When it comes to impact from the COVID-19 pandemic, not all industries have been affected equally. While industries such as tourism and hospitality were disproportionally impacted, according to Citrin Cooperman’s 2020 Manufacturing & Distribution Pulse Survey Report, 47% of respondents noted modest revenue growth despite COVID-19. Many manufacturers and distributors were deemed to be essential businesses and remained open during the pandemic when other industries were forced to either adhere to very rigorous restrictions or close temporarily or permanently, leaving many without work. Increased revenue growth due to pivoting of business models to leverage e-commerce and production of personal protective equipment (“PPE”) presents the opportunity for Rhode Island manufacturers to take advantage of tax credits and incentives related to apprenticeships and job creation as the state strives to get people back to work and reeducate displaced workers from industries impacted by the pandemic with skills applicable to the manufacturing sector.
With a sizeable unemployment pool and a renewed push to reshore production, Rhode Island is offering tax credits, incentives, and manufacturing training and jobs placement programs. Manufacturers can leverage these resources to upskill the labor pool and fill open positions at their company. Rhode Island manufacturers have the opportunity to benefit from not only growing their businesses, but helping the local economy through placement of re-educated unemployed workers.
Whether it is COVID-19 related or an incentive that has been around since 1985, Rhode Island offers a variety of resources to the manufacturing industry. In the new-normal, where millions of people have lost their jobs and some industries face a long road to recovery, employer adult education and apprenticeship tax credits are just one of the many ways for employers to receive benefits for doing something they would do anyways, it’s just a matter of filling out the paperwork.
Under Rhode Island General Law section 44-11-41, companies who employ a qualified machine tool and metal trade apprentice or plastic process technician apprentice on a full time basis can be eligible to receive a state tax credit equal to the lesser of 50% of actual wages paid or $4,800 per apprentice. The hiring of apprentices provides a dual benefit – the employer gets low cost labor and can take advantage of tax credits, while the employee receives vocational training and job opportunities not previously available.
In addition to apprenticeship credits, Rhode Island provides adult education tax credits which applies to businesses who provide vocational training to allow for employees to become gainfully employed. If employers provide education and/or training which allows the eligible personnel to be employed at least at entry level, then the employer is eligible for a maximum tax credit of $300 per employee as long as the employee remains employed for a minimum period of 13 consecutive weeks.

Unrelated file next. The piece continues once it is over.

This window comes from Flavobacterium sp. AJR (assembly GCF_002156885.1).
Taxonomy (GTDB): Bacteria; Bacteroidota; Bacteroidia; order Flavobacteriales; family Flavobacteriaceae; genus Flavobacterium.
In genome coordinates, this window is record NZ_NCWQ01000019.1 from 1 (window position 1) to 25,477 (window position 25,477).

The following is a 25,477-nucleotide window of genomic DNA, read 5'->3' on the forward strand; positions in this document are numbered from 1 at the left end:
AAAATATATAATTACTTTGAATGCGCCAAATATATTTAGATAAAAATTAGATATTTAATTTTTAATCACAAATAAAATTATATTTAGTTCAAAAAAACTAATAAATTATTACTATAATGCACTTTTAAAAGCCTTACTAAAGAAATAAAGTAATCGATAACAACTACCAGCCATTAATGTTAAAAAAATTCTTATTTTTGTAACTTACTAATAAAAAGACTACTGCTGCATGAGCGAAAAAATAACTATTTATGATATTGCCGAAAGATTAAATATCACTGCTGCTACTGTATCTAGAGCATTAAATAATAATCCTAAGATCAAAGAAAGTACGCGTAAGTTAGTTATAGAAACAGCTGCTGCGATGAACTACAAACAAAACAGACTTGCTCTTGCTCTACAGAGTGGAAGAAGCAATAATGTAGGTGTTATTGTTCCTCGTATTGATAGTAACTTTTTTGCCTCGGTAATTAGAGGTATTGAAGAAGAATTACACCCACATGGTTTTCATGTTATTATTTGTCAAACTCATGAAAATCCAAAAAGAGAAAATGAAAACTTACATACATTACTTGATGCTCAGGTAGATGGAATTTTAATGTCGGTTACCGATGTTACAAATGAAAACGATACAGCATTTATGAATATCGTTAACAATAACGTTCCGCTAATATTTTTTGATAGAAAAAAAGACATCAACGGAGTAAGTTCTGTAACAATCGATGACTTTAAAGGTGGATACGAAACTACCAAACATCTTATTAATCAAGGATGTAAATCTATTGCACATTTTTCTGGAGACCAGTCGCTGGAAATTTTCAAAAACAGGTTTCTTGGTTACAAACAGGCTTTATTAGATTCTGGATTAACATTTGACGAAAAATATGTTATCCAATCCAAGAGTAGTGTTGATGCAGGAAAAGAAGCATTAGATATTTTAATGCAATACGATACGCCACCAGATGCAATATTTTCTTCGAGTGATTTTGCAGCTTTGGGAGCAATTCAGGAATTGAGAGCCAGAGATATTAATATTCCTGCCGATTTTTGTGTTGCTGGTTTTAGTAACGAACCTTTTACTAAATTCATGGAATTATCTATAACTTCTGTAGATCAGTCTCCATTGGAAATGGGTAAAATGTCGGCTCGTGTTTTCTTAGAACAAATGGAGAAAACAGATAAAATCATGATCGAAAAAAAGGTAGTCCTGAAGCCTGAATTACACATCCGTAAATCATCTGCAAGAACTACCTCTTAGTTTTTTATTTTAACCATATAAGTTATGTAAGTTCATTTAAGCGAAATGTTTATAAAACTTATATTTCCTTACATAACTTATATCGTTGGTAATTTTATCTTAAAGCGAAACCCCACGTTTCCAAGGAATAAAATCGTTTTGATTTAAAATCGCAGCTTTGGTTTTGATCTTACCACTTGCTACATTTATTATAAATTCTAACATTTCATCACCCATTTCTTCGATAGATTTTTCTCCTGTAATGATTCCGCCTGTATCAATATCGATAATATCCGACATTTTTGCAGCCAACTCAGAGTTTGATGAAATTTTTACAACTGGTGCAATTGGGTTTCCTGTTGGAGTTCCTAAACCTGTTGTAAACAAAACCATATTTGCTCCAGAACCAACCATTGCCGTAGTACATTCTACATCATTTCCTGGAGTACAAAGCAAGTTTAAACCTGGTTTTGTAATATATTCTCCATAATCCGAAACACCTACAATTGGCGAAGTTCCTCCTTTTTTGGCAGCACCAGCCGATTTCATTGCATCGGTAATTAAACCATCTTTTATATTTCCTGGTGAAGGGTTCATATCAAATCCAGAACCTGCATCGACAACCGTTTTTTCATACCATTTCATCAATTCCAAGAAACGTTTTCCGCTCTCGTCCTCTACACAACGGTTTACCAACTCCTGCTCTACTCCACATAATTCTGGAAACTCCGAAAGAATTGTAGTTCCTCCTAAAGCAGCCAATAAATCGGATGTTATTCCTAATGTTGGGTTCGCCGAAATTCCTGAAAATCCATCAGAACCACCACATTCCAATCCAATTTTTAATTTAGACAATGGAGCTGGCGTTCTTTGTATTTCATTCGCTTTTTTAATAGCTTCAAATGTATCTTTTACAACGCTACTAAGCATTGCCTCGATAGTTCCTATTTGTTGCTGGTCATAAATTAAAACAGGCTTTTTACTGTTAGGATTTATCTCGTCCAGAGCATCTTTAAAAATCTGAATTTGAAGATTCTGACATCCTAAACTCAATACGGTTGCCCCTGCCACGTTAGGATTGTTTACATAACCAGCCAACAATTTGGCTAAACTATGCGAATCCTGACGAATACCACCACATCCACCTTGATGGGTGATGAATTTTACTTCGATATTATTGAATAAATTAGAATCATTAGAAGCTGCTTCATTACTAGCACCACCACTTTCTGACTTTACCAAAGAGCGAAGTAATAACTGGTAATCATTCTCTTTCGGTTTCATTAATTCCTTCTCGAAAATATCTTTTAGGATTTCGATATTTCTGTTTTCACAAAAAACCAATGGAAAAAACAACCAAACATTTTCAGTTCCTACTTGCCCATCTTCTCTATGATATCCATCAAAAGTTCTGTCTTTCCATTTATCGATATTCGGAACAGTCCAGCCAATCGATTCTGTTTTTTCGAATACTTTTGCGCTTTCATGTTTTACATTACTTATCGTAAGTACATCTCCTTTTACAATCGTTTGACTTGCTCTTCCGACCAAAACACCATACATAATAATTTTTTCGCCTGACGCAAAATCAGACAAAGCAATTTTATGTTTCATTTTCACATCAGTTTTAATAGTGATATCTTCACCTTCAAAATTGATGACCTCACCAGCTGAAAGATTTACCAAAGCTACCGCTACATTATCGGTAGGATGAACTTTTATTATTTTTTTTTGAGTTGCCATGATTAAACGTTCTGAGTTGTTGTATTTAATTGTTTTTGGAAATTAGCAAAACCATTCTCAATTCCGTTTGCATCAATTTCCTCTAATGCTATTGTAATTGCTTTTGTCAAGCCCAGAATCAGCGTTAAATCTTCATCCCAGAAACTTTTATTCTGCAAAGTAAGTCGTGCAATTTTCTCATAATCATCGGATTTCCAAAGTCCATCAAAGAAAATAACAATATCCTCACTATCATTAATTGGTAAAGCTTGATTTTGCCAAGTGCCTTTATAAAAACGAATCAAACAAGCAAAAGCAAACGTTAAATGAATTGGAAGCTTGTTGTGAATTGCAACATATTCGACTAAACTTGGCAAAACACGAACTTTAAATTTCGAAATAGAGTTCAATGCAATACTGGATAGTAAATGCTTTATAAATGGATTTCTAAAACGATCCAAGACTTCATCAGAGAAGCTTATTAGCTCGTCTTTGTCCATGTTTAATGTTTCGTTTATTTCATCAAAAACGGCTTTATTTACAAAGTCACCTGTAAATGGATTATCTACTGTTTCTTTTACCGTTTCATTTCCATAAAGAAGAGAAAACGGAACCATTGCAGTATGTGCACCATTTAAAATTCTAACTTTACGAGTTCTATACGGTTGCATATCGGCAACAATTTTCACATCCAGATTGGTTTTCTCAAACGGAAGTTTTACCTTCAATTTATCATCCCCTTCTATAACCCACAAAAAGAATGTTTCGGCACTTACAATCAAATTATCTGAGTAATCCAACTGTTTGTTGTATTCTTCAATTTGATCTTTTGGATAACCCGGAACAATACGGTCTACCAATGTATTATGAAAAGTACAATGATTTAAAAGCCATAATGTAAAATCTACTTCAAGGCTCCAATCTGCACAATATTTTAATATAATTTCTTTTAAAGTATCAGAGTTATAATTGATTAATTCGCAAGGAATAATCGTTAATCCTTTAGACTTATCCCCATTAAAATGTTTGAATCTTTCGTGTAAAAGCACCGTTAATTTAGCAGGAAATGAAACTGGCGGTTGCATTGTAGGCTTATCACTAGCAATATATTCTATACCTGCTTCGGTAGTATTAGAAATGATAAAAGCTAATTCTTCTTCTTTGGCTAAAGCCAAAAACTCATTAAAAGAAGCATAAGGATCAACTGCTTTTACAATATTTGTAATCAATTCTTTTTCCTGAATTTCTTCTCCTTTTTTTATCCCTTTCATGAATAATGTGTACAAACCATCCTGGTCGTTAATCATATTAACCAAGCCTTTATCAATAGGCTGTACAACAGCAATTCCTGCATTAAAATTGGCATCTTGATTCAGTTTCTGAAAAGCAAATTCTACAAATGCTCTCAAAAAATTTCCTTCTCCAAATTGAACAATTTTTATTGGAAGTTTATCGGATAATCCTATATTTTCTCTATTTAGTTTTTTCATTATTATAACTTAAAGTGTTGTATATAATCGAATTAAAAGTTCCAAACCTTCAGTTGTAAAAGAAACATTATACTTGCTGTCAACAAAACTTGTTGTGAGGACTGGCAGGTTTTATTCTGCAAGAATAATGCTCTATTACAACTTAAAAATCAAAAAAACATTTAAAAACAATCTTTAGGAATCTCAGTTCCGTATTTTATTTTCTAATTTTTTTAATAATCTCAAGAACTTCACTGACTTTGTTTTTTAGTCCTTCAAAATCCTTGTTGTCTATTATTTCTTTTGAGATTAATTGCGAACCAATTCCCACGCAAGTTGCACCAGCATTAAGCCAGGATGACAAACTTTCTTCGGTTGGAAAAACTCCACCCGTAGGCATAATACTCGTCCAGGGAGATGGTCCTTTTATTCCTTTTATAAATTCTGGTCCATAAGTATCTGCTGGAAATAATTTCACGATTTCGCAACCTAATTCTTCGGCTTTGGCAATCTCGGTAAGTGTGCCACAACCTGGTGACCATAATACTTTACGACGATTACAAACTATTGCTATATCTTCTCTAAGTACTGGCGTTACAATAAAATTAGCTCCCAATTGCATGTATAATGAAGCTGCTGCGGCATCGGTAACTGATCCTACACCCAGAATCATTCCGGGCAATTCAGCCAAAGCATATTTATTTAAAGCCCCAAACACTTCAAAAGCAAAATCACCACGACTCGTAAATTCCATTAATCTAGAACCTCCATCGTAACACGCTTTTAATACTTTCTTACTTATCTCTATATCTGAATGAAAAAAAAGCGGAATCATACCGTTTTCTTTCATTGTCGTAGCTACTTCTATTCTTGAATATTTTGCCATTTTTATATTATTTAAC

Other resources manufacturers can leverage include nonprofit organizations such as Polaris MEP and SkillsRI which specialize in recruiting talent for businesses and helping unemployed and underemployed Rhode Islanders find work (Commerce Rhode Island). These programs partner with the Rhode Island Department of Labor and Training and can help facilitate connections between employers and job-seekers, as well as provide access to training programs and apprenticeship programs that allow employers to take advantage of state tax credits.
Whether your company is experiencing minimal to moderate growth or in the midst of shifting your business model, the pandemic has made an impact on the manufacturing industry for years to come. It is imperative for manufacturing companies to seek opportunities to maximize savings as well as expand where applicable in order to mitigate the potential long-term negative impacts. For more information on incentives your company can take advantage of, please contact your trusted business advisors to evaluate your best path forward.
Citrin Cooperman’s Manufacturing and Distribution Practice recently launched our inaugural industry survey. The survey provides a pulse of the industry nationally in the moment – amid the COVID-19 pandemic – to measure the current health of their business and to take stock of future priorities, concerns, and challenges. For more on the current state of the industry, check out our Manufacturing and Distribution Pulse Survey Report.
Citrin Cooperman is a nationally recognized, full-service CPA firm, currently ranked in the U.S. top 25. The firm offers assurance, tax, and business advisory services to help clients remain competitive in today’s market.
Brigid Fonseca is a manager in Citrin Cooperman’s Providence office. She provides accounting and audit services to clients in a variety of industries, including manufacturing and distribution. Brigid can be reached at firstname.lastname@example.org.
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